More Metrolinx New Math (Updated)

Updated June 8, 2013 at 12:05pm:

Metrolinx has issued a correction via Twitter (where this discussion started) clarifying that, yes, it is person-years of employment, not jobs, that they are creating, and acknowledging that the graphics and tweets using them were “shortened”.

Anne Marie Aikins ‏@femwriter

… Report explains “person yrs of construction & LT employment” pg 30. Graphs/tweets shortened. Good reminder. Thx

[Anne Marie Aikins is a Media Relations Manager at Metrolinx]

That’s putting it mildly.  Someone did a calculation to figure out how many ACCs would be needed to hold all those people, and so clearly did not understand how the numbers should be used.  Someone put that chart in the Metrolinx report.  The report survived Board scrutiny without anyone, including their members from the banking sector, spotting the problem.

Ooops.

The original post from June 7 follows below.

Metrolinx recently published a graphic purporting to show the employment effect of the Next Wave’s spending over twenty years.

MetrolinxNextWaveJobsWeb

These numbers are a complete fabrication and show how an organization more concerned with puffery than with accuracy can screw up basic arithmetic.

The statement here is that “enough newly employed people” would fill the ACC 48 times.  The official capacity of the ACC is 19,800, and so we’re talking about 950,400 newly employed people.  That’s roughly 1/3 of the entire population of Toronto.

The problem here is the confusion between employees and employee-years.  Metrolinx plans to raise $2b annually for twenty years.  Let’s assume that it will all be spent on job creation, not on getting more work from an existing pool of labour, nor on purchasing offshore technology such as rolling stock, control systems and managerial expertise.  We’re talking about design, engineering and construction, not the cheapest of professions and trades, and a reasonable average fully-burdened (including benefits) cost per job would be at least $80k.  (Governments have paid vastly more per new job on things like auto plants.)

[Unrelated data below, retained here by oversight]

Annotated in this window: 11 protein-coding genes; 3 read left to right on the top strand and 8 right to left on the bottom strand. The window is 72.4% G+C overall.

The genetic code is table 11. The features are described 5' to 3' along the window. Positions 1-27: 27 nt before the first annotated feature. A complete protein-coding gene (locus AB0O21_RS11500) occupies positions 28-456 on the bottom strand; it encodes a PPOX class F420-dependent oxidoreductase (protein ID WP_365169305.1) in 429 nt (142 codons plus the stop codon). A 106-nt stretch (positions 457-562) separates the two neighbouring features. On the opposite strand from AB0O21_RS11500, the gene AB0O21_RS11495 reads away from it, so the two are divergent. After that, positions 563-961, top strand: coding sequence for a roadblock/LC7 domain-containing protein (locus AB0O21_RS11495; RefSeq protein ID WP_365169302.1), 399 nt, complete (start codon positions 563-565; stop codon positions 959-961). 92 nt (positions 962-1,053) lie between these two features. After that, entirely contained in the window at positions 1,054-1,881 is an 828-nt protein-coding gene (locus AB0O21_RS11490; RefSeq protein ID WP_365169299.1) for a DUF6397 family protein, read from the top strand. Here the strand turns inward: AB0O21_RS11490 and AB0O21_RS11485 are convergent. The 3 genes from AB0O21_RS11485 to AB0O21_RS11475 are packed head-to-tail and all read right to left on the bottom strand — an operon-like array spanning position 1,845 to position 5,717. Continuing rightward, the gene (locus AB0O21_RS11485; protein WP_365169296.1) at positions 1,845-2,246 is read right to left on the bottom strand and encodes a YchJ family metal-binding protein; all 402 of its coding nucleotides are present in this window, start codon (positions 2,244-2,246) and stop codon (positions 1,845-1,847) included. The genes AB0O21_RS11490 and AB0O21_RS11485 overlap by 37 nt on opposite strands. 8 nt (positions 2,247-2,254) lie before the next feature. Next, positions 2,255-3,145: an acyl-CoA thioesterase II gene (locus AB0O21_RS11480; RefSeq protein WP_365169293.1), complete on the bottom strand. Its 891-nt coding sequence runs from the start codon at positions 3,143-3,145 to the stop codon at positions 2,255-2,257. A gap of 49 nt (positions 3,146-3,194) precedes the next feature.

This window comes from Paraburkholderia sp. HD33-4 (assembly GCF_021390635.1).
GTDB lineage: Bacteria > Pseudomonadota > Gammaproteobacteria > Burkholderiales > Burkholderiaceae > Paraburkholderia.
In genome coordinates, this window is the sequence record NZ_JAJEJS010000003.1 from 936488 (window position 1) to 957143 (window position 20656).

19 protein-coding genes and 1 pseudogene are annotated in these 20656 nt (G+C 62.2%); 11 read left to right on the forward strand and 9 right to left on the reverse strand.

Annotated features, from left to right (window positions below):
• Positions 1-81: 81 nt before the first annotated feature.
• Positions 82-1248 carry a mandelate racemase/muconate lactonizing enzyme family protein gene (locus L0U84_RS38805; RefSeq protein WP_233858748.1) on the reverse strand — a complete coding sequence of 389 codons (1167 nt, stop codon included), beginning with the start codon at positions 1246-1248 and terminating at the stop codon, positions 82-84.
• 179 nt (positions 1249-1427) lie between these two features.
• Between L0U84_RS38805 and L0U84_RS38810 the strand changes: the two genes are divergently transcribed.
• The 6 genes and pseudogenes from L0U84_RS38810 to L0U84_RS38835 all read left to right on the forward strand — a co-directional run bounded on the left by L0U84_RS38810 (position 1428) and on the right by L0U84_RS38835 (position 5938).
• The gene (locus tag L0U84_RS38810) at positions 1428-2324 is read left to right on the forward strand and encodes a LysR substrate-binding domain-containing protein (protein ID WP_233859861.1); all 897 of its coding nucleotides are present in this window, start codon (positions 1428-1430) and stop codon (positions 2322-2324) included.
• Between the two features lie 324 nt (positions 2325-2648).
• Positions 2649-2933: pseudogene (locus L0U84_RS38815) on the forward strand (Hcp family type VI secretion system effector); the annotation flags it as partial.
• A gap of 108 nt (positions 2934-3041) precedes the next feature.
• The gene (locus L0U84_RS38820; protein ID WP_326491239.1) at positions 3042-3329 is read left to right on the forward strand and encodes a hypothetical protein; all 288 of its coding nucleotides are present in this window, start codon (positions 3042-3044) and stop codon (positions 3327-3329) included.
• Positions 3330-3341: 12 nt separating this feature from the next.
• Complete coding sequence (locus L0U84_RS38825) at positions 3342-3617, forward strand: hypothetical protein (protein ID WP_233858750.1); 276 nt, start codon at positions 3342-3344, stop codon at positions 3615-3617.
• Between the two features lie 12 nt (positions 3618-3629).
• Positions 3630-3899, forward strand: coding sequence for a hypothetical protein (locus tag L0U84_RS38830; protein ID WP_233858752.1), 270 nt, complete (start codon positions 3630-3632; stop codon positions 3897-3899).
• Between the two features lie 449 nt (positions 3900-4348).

The math is straightforward:  $2b/year divided by $80k gives 25,000.  If the entire amount goes to net new hires, then that’s 25k.  Do this every year for 20 years, and you produce 500k person-years of employment, but not 500k new hires.

There will be some multiplier effects in that an employed person has money to spend and that will find its way into the local economy.  How many new jobs will result is another matter.

We can look at this from the reverse angle: if there is $40b on the table, and it has to be shared among 800k new hires, then each of them will receive $50k.

In this, I have assumed that even the 25% of revenue dedicated to municipal projects creates jobs on the same basis as for the 75% allocated to the Next Wave.

Metrolinx has similar math challenges on commuting times when they routinely confuse avoided future congestion with actual savings.  Moreover, the claimed “saving” only occurs if the entire Big Move is built, something that appears vanishingly likely.  Because Metrolinx only ever discusses their fully-built scheme, we have no idea of how much “saving” will accrue for intermediate stages of the network, nor of the variation in benefits across the region.  This most basic of business analyses is totally missing, at least in any published Metrolinx papers.

Metrolinx really needs some remedial work on economic analysis and basic arithmetic.  Think about it: does it really take 1/3 of Toronto’s population to build a transit network? I have to repeat: the Metrolinx claim is not for job-years, but for newly employed people, nearly one million of them. That’s a basic reasonableness check anyone should be able to spot. How did such a claim even get out the door?